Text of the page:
- Photo courtesy of Aaron Lyles
- A photo from a recent Dinner Lab
At a time when celebrity chefs are all the rage, Dinner Lab wants to introduce you to the other folks in the kitchen.
"We're bringing in sous chefs and line cooks, the people in the kitchen whose job it is to execute someone else's vision of what cuisine should be," says Zach Kupperman, the co-founder of Dinner Lab, a subscription-based, pop-up restaurant venture that made its Pittsburgh launch last week. "This is an opportunity for emerging culinary talent to produce their own menus, to test out new ideas in food.
"What that means for diners is an experimental, one-of-a-kind experience."
Dinner Lab was born in New Orleans in 2012 and is now in nearly 30 U.S. ciries. Diners buy a subscription for $125 which gives them access to a website providing pricing and chef information for upcoming events — about one a week. They can buy a ticket at an all-inclusive price, usually $50-80, which includes dinner, drinks and tip; the day before the event, they receive a message disclosing the location.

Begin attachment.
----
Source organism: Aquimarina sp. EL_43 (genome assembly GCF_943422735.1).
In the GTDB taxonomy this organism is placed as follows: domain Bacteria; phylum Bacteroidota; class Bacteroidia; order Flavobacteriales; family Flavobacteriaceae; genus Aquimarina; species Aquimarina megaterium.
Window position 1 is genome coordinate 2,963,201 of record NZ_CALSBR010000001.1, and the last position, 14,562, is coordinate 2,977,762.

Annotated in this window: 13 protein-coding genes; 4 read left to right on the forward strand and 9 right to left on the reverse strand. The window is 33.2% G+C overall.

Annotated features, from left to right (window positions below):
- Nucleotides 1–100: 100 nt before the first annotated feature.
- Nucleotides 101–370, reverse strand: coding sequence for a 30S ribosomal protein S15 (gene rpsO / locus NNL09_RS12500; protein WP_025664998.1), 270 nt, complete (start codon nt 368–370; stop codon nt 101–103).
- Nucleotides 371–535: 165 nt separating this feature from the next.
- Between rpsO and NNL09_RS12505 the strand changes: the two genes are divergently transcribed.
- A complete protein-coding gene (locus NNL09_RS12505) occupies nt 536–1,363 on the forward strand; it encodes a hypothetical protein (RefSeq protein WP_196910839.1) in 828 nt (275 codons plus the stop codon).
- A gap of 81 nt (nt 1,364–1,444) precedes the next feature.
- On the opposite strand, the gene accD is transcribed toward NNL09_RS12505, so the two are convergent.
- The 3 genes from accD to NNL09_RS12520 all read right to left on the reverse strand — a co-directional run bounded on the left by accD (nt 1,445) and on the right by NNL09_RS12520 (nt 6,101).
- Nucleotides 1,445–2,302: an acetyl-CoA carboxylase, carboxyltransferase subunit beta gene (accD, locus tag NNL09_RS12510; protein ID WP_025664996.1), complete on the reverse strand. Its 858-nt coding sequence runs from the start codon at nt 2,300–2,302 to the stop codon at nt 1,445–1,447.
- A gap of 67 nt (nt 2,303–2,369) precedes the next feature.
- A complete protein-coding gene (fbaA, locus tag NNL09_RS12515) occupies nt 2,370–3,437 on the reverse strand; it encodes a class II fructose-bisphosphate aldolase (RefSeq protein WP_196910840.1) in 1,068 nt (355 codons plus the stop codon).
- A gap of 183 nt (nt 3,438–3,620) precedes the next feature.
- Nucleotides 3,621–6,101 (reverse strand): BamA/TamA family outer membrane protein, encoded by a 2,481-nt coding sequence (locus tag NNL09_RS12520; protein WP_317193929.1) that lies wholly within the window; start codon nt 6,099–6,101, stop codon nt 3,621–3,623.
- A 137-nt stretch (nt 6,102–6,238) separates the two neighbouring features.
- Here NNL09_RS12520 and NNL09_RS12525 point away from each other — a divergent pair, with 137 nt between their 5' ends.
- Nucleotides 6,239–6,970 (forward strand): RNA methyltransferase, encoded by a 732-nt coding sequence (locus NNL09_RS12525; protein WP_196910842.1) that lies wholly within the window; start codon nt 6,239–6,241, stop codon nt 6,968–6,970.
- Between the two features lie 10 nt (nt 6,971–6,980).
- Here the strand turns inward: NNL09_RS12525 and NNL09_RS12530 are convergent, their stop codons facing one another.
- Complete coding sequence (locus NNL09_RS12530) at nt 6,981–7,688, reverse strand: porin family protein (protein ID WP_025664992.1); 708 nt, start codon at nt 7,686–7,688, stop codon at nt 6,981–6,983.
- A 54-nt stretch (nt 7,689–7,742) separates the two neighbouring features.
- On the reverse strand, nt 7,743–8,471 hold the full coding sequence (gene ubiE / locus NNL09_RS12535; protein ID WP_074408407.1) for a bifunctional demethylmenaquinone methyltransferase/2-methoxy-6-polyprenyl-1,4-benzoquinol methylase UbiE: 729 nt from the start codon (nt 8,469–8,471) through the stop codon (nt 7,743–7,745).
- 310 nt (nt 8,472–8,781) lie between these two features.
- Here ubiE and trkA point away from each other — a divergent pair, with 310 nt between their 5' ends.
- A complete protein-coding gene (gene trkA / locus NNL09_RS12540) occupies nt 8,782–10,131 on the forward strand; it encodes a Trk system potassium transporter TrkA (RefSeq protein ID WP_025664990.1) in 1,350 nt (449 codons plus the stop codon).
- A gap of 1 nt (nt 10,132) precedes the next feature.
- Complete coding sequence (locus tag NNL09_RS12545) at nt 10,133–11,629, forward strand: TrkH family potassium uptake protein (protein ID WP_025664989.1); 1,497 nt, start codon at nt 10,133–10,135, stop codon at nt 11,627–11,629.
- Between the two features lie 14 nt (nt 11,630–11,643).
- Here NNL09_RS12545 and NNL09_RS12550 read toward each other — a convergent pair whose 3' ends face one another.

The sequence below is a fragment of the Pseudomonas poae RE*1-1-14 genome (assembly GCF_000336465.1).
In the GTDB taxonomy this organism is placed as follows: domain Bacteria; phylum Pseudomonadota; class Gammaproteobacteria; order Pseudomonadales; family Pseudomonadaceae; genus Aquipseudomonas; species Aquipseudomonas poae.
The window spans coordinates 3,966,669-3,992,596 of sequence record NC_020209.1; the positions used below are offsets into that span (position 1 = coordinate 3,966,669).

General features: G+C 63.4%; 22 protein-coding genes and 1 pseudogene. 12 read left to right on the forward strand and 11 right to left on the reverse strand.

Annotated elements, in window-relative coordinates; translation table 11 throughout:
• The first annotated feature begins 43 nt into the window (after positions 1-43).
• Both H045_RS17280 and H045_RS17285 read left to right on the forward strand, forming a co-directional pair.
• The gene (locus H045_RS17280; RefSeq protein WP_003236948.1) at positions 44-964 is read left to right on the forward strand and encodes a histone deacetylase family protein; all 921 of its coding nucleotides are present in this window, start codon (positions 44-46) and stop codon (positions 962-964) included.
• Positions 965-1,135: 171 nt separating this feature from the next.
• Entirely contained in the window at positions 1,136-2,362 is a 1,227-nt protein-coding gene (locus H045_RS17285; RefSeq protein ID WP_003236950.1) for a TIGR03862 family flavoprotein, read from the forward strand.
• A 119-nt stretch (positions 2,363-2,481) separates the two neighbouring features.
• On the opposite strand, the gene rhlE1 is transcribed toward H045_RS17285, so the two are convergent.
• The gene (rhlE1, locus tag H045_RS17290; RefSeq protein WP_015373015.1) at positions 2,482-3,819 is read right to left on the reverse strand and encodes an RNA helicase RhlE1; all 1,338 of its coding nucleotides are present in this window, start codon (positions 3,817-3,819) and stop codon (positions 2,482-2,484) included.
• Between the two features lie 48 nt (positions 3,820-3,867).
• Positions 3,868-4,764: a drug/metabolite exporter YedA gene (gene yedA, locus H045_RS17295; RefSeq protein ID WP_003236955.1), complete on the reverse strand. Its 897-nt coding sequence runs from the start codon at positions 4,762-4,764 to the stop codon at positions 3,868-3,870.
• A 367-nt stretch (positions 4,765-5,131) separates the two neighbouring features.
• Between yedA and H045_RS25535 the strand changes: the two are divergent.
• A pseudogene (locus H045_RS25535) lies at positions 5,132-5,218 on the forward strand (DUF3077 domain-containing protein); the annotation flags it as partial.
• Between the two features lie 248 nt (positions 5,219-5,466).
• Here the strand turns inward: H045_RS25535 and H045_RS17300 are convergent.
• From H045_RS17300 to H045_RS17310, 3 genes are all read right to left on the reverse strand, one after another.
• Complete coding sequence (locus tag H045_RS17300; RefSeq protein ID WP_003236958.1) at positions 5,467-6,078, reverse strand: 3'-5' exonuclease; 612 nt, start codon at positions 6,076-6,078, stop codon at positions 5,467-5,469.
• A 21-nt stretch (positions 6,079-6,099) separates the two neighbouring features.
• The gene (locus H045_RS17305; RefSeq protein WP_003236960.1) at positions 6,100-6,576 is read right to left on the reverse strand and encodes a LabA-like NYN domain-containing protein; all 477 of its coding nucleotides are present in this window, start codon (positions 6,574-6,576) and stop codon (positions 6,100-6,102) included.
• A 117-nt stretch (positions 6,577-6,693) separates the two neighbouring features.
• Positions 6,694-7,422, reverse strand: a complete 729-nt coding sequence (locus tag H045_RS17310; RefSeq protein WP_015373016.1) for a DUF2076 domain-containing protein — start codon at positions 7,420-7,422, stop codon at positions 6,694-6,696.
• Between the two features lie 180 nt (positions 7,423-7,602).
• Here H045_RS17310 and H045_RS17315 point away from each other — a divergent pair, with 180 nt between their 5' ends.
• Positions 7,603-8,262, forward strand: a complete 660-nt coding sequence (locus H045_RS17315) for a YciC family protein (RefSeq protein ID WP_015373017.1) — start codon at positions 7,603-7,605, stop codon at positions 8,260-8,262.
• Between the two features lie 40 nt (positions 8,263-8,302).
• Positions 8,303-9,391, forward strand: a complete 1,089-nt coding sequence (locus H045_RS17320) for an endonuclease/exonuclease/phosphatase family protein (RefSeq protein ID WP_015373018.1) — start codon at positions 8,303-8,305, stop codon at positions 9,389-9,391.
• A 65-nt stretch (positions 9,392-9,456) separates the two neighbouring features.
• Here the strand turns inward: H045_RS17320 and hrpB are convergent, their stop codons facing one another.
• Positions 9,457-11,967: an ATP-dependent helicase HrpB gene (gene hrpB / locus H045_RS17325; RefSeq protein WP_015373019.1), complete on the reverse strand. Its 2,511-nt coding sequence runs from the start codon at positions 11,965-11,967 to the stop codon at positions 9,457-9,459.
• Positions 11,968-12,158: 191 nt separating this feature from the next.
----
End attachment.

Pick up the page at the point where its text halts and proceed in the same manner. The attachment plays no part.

"At the dinner, the kitchen is open so diners can interact with the chef, and the meal is served at long communal tables," explains Kupperman. The venues are also out-of-the box, and have included old churches and a parking garage. Although the first dinner date has not been released, the first chef will be Mario Rodriquez, a New Jersey-based chef who specializes in Malay cuisine. www.dinnerlab.com